HC Deb 07 August 1884 vol 292 cc192-224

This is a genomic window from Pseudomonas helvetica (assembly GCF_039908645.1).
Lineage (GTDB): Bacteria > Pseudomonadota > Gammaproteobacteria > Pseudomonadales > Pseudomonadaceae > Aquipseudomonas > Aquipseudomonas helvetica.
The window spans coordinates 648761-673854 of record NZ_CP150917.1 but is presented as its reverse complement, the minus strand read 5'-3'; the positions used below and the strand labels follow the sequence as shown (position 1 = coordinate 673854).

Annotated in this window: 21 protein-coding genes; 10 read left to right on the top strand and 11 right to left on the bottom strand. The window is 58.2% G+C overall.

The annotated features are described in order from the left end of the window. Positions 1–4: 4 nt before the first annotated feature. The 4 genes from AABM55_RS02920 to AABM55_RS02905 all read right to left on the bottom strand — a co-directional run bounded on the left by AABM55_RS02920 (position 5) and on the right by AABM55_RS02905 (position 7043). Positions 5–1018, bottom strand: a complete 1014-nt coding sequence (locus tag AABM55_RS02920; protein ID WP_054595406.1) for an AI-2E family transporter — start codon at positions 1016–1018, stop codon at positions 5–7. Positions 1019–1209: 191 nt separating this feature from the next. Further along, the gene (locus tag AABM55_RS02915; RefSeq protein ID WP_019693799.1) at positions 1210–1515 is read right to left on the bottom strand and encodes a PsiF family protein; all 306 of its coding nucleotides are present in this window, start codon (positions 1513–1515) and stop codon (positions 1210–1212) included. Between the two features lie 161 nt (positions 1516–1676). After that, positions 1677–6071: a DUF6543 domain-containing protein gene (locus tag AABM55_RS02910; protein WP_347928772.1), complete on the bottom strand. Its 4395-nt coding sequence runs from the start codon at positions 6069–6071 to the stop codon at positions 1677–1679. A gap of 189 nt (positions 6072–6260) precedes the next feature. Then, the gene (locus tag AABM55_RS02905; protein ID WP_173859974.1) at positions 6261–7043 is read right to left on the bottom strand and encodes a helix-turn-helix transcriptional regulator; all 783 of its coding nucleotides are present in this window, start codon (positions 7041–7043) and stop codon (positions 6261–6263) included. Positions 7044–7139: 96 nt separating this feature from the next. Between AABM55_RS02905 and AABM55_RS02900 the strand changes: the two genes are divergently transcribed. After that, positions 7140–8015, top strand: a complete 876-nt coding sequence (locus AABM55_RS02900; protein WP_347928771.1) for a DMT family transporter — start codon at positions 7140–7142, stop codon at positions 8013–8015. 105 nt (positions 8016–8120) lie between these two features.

Motion made, and Question proposed, That a Supplementary sum, not exceeding £5,000, be granted to Her Majesty, to defray the Charge which will come in course of payment during the year ending on the 31st day of March 1885, for the Buildings of the Houses of Parliament.